try, Nathan and his buddies enjoy putting some air between their tracks and the snow – a lot of air. Taking turns on a snow jump they had built, the crew were getting big air – 40 feet above the ground, and about 150 feet from takeoff to landing, Kent estimates. “It blew our minds,” says Donny. “We never thought we’d see that sort of extreme stuff.” Before heading out, Donny had a chat with the young riders – they were all 19-20 years old, says Donny, with good paying jobs at the mine to afford the not-cheap sleds they were on, and they didn’t want the riders to do anything beyond their limits just for the Continued page 38
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cameras. Don’t worry, they were told – this is what they do all winter, and although it may seem extreme to some, it was just a normal day out in the backcountry for these guys. In search of other adventures, Donny went on what he calls an “epic” snowmobiling adventure with the White Wolf Snow Machine Club, complete with an overnight stay in an off-grid cabin. “It was a constant journey,” says Donny. “There’s everything to do up there.” They also visited the cross-country ski trails and the downhill ski resort, and went snowshoeing, but you’ll have to watch the episode for the details on those visits. With so much to do in one small area of Labrador, the two realized there was still far more to discover, and they have plans to return for more filming, in the hopes of getting a full season’s worth of episodes from adventures in Labrador. Part of that plan includes returning in the summer, when Nathan and his buddies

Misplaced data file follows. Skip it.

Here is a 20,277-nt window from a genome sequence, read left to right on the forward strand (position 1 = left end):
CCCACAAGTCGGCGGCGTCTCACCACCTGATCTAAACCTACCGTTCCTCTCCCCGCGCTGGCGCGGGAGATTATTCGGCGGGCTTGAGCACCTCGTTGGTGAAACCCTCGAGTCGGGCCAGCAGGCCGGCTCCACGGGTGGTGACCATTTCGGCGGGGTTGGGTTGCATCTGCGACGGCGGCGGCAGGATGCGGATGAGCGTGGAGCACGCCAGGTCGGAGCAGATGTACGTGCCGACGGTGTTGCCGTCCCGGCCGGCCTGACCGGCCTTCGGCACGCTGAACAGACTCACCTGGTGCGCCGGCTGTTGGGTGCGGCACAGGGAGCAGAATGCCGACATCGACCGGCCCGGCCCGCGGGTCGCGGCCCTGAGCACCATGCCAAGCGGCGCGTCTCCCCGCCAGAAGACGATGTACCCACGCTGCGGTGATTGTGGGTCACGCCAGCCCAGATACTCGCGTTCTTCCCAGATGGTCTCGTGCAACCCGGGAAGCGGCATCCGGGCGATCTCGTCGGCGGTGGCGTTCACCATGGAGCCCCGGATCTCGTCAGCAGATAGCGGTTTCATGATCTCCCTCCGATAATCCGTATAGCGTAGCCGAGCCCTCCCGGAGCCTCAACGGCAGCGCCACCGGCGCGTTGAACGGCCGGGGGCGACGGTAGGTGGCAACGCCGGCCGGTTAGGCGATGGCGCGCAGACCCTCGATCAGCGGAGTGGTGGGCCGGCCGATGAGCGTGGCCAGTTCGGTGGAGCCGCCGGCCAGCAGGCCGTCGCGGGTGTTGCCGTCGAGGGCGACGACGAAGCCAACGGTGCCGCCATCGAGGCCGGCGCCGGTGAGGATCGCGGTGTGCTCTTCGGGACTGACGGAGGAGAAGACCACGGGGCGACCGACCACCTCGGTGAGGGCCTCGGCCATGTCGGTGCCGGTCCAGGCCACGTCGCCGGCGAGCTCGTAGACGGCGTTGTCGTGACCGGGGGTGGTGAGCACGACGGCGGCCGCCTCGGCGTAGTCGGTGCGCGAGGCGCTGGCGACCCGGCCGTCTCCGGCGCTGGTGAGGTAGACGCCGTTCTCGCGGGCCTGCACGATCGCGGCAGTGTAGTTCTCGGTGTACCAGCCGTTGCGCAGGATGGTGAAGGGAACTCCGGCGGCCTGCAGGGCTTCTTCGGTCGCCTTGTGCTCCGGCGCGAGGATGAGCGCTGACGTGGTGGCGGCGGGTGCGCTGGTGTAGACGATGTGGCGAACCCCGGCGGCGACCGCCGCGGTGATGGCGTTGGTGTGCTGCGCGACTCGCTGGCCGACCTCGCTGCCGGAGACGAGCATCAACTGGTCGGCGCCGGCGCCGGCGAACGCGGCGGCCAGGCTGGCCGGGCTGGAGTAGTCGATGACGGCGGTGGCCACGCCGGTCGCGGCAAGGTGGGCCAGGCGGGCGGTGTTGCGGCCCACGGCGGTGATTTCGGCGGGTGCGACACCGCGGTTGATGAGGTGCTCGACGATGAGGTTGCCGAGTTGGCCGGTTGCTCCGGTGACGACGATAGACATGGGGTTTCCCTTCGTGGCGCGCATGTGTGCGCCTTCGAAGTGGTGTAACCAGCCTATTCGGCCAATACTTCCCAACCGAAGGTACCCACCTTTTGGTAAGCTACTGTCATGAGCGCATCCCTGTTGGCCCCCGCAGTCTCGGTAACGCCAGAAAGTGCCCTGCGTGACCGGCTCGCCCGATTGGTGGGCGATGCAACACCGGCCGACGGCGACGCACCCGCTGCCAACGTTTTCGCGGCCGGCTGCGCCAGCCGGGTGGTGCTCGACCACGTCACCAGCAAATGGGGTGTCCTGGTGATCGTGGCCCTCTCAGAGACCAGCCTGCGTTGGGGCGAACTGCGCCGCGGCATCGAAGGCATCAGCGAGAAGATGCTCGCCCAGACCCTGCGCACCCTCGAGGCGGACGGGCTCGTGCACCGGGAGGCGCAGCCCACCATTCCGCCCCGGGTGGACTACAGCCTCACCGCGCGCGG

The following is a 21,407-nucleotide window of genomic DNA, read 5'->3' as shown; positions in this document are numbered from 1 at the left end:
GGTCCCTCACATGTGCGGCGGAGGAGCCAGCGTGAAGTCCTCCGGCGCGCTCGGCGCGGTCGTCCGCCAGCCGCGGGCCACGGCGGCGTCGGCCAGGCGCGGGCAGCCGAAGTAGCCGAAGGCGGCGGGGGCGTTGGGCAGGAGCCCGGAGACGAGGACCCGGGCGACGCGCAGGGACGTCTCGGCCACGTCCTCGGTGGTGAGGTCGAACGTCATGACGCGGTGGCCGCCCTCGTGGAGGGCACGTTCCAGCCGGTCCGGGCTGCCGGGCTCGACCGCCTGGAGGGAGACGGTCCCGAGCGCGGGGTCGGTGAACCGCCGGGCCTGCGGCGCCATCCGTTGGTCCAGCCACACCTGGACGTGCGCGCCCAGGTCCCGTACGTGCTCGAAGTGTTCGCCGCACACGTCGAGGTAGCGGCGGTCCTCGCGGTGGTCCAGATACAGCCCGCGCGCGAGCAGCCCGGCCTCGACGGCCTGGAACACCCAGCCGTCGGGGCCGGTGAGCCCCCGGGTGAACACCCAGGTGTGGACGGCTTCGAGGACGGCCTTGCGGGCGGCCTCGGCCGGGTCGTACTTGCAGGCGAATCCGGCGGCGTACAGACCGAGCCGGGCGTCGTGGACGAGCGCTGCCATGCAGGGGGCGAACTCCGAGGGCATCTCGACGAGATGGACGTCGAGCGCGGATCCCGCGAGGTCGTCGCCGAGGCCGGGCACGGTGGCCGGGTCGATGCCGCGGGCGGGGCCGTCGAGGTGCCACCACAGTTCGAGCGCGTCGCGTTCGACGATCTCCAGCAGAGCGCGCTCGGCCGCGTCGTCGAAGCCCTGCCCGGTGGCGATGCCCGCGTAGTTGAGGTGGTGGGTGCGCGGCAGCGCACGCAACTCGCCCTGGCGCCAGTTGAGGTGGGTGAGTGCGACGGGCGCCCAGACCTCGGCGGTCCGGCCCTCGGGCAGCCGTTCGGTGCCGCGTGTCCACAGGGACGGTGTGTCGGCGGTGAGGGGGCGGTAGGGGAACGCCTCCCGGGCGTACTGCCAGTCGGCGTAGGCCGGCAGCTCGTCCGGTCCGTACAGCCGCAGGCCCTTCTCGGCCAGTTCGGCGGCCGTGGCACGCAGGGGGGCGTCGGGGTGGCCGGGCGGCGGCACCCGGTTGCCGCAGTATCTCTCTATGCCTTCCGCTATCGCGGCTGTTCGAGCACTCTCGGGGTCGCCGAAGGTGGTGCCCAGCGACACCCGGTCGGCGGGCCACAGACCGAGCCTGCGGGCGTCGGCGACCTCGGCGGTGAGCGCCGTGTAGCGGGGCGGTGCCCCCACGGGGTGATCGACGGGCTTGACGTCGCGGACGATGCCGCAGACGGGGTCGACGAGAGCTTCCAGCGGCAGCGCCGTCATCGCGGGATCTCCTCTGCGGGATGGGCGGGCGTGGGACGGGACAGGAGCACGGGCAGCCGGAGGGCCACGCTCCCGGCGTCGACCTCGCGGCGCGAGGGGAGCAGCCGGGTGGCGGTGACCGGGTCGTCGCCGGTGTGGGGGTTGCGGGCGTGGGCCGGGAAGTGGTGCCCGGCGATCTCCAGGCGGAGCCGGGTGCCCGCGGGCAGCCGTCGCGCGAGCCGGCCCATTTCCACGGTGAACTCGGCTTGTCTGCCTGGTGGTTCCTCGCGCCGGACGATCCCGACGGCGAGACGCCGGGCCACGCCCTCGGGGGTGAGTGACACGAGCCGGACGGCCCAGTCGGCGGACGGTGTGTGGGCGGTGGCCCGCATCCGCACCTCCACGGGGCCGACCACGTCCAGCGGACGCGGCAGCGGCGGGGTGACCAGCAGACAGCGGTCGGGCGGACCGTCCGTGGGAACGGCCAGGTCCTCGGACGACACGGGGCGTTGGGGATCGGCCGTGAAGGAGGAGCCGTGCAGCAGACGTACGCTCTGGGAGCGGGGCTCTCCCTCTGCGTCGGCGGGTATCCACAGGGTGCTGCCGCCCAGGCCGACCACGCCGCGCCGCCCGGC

Snowmobiling was not the only activity during the trip to Lab West - ice fishing, snow shoeing, skiing and more. Tune in for the full story. park their sleds and put their kayaks in the water for multi-day fishing trips. Summing up their experiences, Kent recalls a clip from the end of the Labrador episode, in which Donny finds himself telling a newfound Labrador friend that enjoying the outdoor Labrador life beats sitting at home surfing social media. In agreement, he’s told a truth about the Big Land: “There’s no reason to ever be bored in Labrador.”
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NL Tourism photo
Walk the Wonderstrands Across the bay from Cartwright is the Wonderstrands, a long stretch of sandy beach in an area that, legend has it, the Vikings referred to in their sagas of Erik The Redâ&#x20AC;&#x2122;s travels. To get there, begin in Cartwright, where you can arrange a ride through a tour operator. Dennis Flynn photo
Saddle Island Trail, Red Bay Basque whalers used Red Bay for various land-based tasks in the 1500s. The area, including Saddle Island, is now a UNESCO world heritage site and visitors can opt for either a guided or self-guided tour of the island. The trail loops around most of the small island, and can be completed in about an hour.